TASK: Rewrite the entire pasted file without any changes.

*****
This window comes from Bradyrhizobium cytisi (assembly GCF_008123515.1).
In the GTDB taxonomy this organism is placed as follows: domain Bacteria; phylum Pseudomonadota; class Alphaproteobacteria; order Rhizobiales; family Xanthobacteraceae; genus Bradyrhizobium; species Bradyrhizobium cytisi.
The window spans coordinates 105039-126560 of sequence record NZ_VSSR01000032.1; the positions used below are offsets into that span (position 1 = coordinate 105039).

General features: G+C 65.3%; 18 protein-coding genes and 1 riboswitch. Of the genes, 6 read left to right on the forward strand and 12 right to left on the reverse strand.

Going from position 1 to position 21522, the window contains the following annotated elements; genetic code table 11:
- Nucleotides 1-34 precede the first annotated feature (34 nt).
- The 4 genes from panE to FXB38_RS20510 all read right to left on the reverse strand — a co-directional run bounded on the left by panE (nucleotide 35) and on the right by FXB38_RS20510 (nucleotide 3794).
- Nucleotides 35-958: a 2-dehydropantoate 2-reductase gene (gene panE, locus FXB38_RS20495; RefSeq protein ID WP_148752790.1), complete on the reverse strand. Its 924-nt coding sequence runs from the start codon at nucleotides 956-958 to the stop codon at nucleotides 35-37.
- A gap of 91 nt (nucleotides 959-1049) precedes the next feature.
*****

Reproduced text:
This window comes from Bradyrhizobium cytisi (assembly GCF_008123515.1).
In the GTDB taxonomy this organism is placed as follows: domain Bacteria; phylum Pseudomonadota; class Alphaproteobacteria; order Rhizobiales; family Xanthobacteraceae; genus Bradyrhizobium; species Bradyrhizobium cytisi.
The window spans coordinates 105039-126560 of sequence record NZ_VSSR01000032.1; the positions used below are offsets into that span (position 1 = coordinate 105039).

General features: G+C 65.3%; 18 protein-coding genes and 1 riboswitch. Of the genes, 6 read left to right on the forward strand and 12 right to left on the reverse strand.

Going from position 1 to position 21522, the window contains the following annotated elements; genetic code table 11:
- Nucleotides 1-34 precede the first annotated feature (34 nt).
- The 4 genes from panE to FXB38_RS20510 all read right to left on the reverse strand — a co-directional run bounded on the left by panE (nucleotide 35) and on the right by FXB38_RS20510 (nucleotide 3794).
- Nucleotides 35-958: a 2-dehydropantoate 2-reductase gene (gene panE, locus FXB38_RS20495; RefSeq protein ID WP_148752790.1), complete on the reverse strand. Its 924-nt coding sequence runs from the start codon at nucleotides 956-958 to the stop codon at nucleotides 35-37.
- A gap of 91 nt (nucleotides 959-1049) precedes the next feature.